|By Lauren Goodsmith on Friday, August 16, 2002 - 5:01 pm: Edit Post|
I'm a former Peace Corps volunteer (Mauritania), now working as a health and development communication consultant, and I'm shocked by the apparent indifference of the government in general and the Peace Corps in particular to the dangers of Lariam. The recent claim made by Peace Corps Director Gaddi Vasquez in his Aug. 11 letter to the New York Times (in response to an article on attacks on volunteers overseas) that "we will not put a single volunteer in harm's way" apparently does not refer to the kind of damage entailed by the enforced Peace Corps regime of mefloquine.
I was on an assignment in Guinea, W. Africa just last month (during which time I myself was on Malarone). While in the interior, I spoke with several Peace Corps volunteers; all were taking Lariam, and three out of five described experiencing exceptionally high levels of anxiety and stressful imaginings that they recognized as entirely atypical. Just as related in the UPI article, no alternative anti-malarial had been offered to them by the Peace Corps; furthermore, they had been told nothing of the risk of psychotic episodes or other psychological side-effects (although the sugar-coated myth of mefloquine-induced 'colorful dreams' is still current).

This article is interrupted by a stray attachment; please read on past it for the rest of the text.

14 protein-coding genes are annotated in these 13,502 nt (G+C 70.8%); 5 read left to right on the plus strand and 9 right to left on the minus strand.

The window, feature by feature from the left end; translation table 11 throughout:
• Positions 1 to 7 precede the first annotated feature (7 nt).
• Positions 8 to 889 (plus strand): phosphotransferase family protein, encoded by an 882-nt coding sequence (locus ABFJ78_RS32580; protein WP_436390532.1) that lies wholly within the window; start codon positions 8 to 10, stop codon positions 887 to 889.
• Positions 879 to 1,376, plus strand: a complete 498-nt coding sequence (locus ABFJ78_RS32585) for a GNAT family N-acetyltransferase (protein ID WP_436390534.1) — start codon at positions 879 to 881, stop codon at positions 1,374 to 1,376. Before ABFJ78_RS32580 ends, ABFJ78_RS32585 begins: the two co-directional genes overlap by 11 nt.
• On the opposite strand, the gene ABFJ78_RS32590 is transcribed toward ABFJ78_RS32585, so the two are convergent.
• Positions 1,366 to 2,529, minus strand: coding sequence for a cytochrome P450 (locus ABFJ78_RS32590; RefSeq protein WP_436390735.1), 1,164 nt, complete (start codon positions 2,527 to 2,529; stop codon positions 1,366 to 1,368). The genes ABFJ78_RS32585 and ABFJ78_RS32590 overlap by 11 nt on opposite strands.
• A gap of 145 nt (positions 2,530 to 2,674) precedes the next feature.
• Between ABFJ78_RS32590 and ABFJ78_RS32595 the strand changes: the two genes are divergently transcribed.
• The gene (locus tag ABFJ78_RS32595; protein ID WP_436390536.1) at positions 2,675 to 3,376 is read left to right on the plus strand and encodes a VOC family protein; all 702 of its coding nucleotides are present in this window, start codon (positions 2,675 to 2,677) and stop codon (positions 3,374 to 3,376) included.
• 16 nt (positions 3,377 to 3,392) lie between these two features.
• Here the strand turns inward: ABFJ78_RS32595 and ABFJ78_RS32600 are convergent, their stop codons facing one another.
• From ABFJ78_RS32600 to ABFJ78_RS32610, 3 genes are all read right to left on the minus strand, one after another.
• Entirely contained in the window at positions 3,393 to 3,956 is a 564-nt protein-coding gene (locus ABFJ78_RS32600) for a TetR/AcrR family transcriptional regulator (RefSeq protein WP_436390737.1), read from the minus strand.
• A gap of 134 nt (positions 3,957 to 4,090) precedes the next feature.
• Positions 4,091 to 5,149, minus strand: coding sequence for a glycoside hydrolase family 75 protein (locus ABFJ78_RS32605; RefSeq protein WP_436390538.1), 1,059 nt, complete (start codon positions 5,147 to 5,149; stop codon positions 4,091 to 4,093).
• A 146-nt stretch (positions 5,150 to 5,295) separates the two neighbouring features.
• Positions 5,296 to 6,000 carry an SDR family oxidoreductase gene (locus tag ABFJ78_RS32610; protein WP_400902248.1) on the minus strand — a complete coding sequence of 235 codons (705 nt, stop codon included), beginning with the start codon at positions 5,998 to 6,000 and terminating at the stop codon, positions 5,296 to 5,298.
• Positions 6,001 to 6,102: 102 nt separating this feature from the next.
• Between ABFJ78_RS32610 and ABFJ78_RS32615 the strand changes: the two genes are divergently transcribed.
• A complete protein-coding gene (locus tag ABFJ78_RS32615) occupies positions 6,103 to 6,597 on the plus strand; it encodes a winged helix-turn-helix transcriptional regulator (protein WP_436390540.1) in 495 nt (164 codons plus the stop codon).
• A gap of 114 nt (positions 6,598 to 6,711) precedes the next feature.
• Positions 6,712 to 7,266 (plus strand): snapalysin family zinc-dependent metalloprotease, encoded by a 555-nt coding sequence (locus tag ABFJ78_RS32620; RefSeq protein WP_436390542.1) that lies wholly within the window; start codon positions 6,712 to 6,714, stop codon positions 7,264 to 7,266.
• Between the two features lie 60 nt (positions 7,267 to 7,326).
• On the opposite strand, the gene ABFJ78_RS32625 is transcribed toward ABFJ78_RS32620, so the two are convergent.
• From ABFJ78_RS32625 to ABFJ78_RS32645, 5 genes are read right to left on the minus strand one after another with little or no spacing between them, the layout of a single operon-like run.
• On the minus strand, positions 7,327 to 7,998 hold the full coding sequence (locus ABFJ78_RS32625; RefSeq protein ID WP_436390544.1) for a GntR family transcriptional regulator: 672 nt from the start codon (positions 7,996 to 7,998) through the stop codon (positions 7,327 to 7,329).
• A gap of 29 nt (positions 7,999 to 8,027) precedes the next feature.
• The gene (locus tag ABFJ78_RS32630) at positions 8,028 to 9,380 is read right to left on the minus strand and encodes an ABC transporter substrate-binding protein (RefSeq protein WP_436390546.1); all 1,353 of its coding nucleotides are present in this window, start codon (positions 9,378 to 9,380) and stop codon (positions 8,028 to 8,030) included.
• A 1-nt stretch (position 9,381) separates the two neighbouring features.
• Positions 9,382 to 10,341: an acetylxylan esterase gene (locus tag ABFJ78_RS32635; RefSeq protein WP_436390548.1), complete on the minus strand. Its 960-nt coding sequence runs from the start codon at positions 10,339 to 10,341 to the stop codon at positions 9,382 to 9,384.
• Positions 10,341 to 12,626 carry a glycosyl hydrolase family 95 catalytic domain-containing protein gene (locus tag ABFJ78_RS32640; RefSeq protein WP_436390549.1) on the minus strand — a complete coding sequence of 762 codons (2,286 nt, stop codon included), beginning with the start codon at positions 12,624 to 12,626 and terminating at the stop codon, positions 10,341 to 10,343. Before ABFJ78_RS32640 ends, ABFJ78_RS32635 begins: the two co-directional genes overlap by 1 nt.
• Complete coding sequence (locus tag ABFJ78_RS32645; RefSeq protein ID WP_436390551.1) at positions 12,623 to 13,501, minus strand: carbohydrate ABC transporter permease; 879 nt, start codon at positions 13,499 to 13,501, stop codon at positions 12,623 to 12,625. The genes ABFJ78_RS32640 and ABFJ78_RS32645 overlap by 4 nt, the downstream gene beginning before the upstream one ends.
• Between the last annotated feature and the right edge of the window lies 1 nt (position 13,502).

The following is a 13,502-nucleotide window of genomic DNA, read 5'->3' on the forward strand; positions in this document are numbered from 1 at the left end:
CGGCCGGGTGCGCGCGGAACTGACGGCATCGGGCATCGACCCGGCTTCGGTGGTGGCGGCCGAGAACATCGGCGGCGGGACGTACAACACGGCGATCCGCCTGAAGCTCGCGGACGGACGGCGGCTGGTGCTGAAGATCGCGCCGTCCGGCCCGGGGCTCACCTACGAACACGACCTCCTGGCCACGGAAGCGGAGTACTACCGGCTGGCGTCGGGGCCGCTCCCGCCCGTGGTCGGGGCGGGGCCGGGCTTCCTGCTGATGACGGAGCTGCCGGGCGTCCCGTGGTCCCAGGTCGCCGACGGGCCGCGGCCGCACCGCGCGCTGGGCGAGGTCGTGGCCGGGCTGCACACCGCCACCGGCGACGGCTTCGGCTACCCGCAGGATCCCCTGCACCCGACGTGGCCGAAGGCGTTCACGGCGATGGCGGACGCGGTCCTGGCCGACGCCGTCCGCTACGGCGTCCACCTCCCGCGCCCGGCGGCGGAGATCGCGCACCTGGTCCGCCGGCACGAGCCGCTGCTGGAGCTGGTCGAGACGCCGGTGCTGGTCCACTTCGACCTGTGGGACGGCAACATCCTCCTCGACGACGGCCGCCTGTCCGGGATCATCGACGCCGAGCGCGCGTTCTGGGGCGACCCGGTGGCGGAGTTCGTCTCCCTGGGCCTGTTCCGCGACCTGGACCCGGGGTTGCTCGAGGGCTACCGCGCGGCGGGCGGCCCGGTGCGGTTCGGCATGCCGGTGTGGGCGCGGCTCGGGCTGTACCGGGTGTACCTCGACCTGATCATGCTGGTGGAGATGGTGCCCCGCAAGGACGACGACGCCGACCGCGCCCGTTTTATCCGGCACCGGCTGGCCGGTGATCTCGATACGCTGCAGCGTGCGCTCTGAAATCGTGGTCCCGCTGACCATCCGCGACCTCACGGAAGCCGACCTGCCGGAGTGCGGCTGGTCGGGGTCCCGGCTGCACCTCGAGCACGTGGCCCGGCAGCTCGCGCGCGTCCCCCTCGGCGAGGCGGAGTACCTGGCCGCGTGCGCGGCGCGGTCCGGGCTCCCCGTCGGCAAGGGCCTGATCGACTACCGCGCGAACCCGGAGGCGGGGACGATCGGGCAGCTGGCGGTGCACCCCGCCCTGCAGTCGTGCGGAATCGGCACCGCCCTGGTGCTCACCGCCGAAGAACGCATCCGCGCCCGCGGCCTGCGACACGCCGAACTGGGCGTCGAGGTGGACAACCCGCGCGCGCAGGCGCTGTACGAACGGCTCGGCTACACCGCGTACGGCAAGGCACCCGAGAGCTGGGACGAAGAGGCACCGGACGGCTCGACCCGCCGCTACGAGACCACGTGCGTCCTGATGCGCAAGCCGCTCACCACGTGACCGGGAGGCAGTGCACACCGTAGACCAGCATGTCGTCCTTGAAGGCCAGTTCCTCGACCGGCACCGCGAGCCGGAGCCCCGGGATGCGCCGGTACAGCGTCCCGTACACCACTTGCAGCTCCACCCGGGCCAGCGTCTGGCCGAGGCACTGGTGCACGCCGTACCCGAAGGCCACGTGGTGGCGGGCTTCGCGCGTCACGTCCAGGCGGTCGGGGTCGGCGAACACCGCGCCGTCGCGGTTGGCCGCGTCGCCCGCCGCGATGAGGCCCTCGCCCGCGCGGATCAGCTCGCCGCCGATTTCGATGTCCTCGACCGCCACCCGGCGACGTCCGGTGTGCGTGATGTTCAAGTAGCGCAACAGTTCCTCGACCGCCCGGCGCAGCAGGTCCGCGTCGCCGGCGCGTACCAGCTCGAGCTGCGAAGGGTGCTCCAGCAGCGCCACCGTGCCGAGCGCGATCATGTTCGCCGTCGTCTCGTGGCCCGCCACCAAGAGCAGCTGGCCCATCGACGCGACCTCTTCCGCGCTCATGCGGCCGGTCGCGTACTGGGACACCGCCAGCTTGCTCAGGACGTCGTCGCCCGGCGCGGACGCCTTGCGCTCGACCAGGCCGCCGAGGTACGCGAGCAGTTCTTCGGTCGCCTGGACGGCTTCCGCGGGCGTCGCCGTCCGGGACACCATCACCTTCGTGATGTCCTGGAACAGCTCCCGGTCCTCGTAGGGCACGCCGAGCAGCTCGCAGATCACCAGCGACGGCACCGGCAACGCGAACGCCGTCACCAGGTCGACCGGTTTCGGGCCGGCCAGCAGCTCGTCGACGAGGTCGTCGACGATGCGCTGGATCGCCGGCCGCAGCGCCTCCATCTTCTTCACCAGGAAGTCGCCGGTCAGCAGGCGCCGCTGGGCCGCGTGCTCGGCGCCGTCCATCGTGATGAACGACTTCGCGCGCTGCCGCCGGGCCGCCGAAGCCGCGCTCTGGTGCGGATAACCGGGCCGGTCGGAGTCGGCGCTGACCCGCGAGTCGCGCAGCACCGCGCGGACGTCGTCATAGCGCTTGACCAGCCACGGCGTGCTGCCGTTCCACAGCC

I think it is outrageous that the Peace Corps' director, epidemiologists and health personnel persist in ignoring the evidence of Lariam's detrimental nature, as established by the many studies available through Lariam Action USA, as well as the virtual cover-up of the Lariam-suicide link being perpetrated by Hoffman-La Roche (see Newsday, May 21, '02). There is no excuse for this heedlessness, the consequences of which will be--and are being--felt by our volunteers in the field.
Lauren Goodsmith, MPH
|By Peace Corps Nominee (18.104.22.168) on Wednesday, September 30, 2009 - 1:15 pm: Edit Post|
Just talked to the Peace Corps Nurse dept today and it turns out that Lariam is STILL the drug of choice and that "many people use it without any problems". The nurse seemed unnerved by my civil but persistent questioning of why I could not simply take Doxycycline, which I had taken when I was in Africa as a Missionary.